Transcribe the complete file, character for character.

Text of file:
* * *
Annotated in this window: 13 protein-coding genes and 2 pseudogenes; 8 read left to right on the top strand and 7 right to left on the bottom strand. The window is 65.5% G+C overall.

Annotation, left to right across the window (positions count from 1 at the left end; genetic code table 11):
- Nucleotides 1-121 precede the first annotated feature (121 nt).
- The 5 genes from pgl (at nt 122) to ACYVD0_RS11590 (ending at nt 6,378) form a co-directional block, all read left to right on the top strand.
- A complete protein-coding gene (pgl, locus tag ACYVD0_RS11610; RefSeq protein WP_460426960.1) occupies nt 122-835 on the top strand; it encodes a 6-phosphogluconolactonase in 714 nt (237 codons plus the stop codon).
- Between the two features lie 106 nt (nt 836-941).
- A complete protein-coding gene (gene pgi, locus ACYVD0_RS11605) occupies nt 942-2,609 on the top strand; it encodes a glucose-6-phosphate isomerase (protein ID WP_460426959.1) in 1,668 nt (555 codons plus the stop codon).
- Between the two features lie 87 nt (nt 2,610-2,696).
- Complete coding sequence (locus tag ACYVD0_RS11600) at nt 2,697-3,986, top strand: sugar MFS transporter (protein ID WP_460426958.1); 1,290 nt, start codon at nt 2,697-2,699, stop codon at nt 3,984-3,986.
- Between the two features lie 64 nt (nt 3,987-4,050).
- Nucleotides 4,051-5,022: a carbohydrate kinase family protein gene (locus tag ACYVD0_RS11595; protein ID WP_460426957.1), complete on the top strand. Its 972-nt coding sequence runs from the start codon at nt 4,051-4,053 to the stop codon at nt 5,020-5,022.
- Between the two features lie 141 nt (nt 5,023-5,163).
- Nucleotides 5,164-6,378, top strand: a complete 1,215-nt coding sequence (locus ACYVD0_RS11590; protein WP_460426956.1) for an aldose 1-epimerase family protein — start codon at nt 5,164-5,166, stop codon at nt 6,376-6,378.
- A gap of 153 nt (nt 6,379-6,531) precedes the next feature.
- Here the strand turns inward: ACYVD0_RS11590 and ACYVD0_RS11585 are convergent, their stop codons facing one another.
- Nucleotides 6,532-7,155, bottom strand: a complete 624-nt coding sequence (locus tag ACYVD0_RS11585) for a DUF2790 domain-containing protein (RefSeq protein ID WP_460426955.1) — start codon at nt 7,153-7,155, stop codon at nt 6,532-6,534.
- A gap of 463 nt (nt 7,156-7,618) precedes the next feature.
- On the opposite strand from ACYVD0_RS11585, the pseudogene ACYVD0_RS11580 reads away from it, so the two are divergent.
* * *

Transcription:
Annotated in this window: 13 protein-coding genes and 2 pseudogenes; 8 read left to right on the top strand and 7 right to left on the bottom strand. The window is 65.5% G+C overall.

Annotation, left to right across the window (positions count from 1 at the left end; genetic code table 11):
- Nucleotides 1-121 precede the first annotated feature (121 nt).
- The 5 genes from pgl (at nt 122) to ACYVD0_RS11590 (ending at nt 6,378) form a co-directional block, all read left to right on the top strand.
- A complete protein-coding gene (pgl, locus tag ACYVD0_RS11610; RefSeq protein WP_460426960.1) occupies nt 122-835 on the top strand; it encodes a 6-phosphogluconolactonase in 714 nt (237 codons plus the stop codon).
- Between the two features lie 106 nt (nt 836-941).
- A complete protein-coding gene (gene pgi, locus ACYVD0_RS11605) occupies nt 942-2,609 on the top strand; it encodes a glucose-6-phosphate isomerase (protein ID WP_460426959.1) in 1,668 nt (555 codons plus the stop codon).
- Between the two features lie 87 nt (nt 2,610-2,696).
- Complete coding sequence (locus tag ACYVD0_RS11600) at nt 2,697-3,986, top strand: sugar MFS transporter (protein ID WP_460426958.1); 1,290 nt, start codon at nt 2,697-2,699, stop codon at nt 3,984-3,986.
- Between the two features lie 64 nt (nt 3,987-4,050).
- Nucleotides 4,051-5,022: a carbohydrate kinase family protein gene (locus tag ACYVD0_RS11595; protein ID WP_460426957.1), complete on the top strand. Its 972-nt coding sequence runs from the start codon at nt 4,051-4,053 to the stop codon at nt 5,020-5,022.
- Between the two features lie 141 nt (nt 5,023-5,163).
- Nucleotides 5,164-6,378, top strand: a complete 1,215-nt coding sequence (locus ACYVD0_RS11590; protein WP_460426956.1) for an aldose 1-epimerase family protein — start codon at nt 5,164-5,166, stop codon at nt 6,376-6,378.
- A gap of 153 nt (nt 6,379-6,531) precedes the next feature.
- Here the strand turns inward: ACYVD0_RS11590 and ACYVD0_RS11585 are convergent, their stop codons facing one another.
- Nucleotides 6,532-7,155, bottom strand: a complete 624-nt coding sequence (locus tag ACYVD0_RS11585) for a DUF2790 domain-containing protein (RefSeq protein ID WP_460426955.1) — start codon at nt 7,153-7,155, stop codon at nt 6,532-6,534.
- A gap of 463 nt (nt 7,156-7,618) precedes the next feature.
- On the opposite strand from ACYVD0_RS11585, the pseudogene ACYVD0_RS11580 reads away from it, so the two are divergent.